Deputy Dara Murphy: Information on Dara Murphy  Zoom on Dara Murphy  I wish to share time with Deputies Hannigan, Kyne and Eric Byrne.

An Ceann Comhairle: Information on Seán Barrett  Zoom on Seán Barrett  Is that agreed? Agreed.

Deputy Dara Murphy: Information on Dara Murphy  Zoom on Dara Murphy  There is little in this Sinn Féin motion with which a reasonable person or politician could disagree. The community and voluntary sector is this country’s most invaluable asset. I recollect the previous Administration attempted to audit the value to the State of the work done by this sector but had to abandon the task because it was so huge.

Unfortunately, the motion has to be amended because it contains several paragraphs that are too political. It also does not take into account the State’s difficult financial position, created by Fianna Fáil, members of which are not present in the Chamber this evening.

I agree with the motion’s aspiration that voluntary and community services need to be delivered as close as possible to the end user. The Government will examine the degree to which local authorities engaging on the ground with local communities have at their disposal the ability and the funding to assist this sector. I welcome the Government’s commitment to looking after the voluntary sporting sector.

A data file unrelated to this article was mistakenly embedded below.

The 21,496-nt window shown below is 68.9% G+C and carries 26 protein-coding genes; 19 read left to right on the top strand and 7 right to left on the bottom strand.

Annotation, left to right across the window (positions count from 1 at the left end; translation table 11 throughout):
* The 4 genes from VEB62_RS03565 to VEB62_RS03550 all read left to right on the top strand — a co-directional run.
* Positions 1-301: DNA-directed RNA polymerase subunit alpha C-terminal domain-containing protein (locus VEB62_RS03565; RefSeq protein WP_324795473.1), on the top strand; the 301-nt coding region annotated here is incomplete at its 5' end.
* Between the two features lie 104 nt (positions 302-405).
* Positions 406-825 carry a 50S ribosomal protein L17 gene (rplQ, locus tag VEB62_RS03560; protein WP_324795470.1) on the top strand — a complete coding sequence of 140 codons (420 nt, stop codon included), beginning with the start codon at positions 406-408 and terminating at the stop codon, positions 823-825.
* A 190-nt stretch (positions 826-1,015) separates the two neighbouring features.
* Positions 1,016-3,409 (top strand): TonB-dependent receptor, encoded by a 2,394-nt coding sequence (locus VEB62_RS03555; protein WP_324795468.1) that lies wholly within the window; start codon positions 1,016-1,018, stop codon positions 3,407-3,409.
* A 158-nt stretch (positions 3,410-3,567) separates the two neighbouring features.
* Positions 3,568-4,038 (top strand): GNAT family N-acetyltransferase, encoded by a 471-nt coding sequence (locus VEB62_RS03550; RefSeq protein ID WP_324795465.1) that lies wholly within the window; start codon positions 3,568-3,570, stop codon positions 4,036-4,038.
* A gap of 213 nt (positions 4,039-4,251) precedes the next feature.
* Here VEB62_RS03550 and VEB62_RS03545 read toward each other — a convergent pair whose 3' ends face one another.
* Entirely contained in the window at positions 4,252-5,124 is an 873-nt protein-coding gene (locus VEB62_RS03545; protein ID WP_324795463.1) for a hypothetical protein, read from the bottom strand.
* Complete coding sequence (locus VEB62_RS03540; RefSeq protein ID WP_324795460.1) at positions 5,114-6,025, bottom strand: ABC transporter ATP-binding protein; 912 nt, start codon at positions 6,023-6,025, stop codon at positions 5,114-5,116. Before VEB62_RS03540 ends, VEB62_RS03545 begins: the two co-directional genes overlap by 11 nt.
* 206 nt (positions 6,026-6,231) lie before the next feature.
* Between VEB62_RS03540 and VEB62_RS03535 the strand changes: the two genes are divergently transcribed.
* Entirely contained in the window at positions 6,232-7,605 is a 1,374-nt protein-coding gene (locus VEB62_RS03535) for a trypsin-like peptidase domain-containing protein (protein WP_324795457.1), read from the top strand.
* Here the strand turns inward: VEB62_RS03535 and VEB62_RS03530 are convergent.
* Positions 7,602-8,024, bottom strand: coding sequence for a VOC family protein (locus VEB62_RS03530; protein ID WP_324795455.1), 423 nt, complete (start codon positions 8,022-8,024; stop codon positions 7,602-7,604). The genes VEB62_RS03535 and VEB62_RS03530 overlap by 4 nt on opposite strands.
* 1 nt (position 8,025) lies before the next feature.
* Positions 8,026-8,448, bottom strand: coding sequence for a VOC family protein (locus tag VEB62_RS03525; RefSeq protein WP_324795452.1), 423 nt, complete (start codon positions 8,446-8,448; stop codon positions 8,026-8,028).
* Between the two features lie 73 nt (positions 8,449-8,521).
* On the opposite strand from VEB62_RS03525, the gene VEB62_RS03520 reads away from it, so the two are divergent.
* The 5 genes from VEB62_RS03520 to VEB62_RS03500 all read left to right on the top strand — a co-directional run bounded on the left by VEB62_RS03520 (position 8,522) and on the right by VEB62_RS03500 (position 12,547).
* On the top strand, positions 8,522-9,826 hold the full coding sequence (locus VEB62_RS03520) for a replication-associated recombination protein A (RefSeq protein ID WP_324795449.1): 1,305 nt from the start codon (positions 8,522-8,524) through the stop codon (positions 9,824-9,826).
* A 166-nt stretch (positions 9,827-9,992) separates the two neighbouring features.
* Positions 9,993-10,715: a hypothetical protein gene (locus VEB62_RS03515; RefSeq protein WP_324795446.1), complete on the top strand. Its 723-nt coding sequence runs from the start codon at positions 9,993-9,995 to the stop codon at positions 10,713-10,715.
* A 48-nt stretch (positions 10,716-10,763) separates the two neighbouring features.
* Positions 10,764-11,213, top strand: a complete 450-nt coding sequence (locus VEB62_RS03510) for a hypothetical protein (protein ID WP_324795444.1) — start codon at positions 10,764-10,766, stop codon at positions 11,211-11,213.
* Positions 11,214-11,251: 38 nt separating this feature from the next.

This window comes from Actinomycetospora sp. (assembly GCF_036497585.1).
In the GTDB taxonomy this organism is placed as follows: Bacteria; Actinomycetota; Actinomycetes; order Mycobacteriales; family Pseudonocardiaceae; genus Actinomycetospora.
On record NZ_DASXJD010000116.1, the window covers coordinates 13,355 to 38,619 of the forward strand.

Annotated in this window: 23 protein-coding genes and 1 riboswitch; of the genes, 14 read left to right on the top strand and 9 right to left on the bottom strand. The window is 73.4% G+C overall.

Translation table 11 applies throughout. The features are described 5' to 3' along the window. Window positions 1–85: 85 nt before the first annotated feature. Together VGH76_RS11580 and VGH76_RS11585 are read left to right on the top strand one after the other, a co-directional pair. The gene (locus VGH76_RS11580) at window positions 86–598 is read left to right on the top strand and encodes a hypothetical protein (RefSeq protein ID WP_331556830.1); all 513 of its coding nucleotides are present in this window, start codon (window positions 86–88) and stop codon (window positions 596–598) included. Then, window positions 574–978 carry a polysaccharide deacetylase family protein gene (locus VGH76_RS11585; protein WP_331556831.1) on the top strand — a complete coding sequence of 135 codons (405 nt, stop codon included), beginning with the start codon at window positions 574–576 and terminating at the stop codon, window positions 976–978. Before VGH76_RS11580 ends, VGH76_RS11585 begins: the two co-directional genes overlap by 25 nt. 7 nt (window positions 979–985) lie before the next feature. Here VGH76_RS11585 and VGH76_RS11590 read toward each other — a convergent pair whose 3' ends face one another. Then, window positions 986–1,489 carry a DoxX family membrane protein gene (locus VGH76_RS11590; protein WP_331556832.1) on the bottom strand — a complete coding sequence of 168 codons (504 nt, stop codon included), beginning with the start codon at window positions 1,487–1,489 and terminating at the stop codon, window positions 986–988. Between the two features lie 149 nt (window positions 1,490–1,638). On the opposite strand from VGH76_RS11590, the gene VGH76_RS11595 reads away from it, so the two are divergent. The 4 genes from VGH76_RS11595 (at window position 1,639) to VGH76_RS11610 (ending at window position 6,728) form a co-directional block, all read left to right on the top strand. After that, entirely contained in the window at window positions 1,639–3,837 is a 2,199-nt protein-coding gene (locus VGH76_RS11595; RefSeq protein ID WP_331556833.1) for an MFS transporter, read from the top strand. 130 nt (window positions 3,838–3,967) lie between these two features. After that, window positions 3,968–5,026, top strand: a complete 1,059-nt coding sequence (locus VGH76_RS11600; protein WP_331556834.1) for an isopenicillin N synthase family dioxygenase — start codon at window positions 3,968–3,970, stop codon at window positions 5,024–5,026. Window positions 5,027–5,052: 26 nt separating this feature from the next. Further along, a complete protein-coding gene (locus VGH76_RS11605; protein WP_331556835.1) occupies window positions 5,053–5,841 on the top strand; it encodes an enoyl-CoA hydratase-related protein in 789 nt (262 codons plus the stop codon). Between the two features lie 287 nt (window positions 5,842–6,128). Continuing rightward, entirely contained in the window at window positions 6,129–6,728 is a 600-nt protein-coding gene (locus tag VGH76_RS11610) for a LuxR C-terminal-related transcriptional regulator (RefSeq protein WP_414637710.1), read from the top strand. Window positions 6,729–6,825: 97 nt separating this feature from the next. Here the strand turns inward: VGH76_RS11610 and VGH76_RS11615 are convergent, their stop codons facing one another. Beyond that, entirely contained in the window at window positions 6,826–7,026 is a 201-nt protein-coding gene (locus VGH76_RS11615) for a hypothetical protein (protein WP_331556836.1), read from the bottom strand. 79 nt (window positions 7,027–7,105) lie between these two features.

I reject the claim of disproportionate cuts to the community and voluntary sector. In fact, the reverse is the case. This sector is obviously delivering services which the Government is [485]unable to deliver, as happens in other European countries. However, we need to promote this sector because Ireland is just at the European average for numbers involved in volunteerism.

The suggestion of using dormant accounts funds and proceeds seized by the Criminal Assets Bureau, CAB, to promote prevention and treatment programmes in drug problem areas is very worthwhile. Deputy Jonathan O’Brien is aware of the benefits of such a suggestion in Cork’s north side, having been involved with such community groups there. They provide value for money for the State through the work they can do in local communities. It is the perfect match that moneys derived from crime are channelled back to the groups trying to undo crime’s negative effects.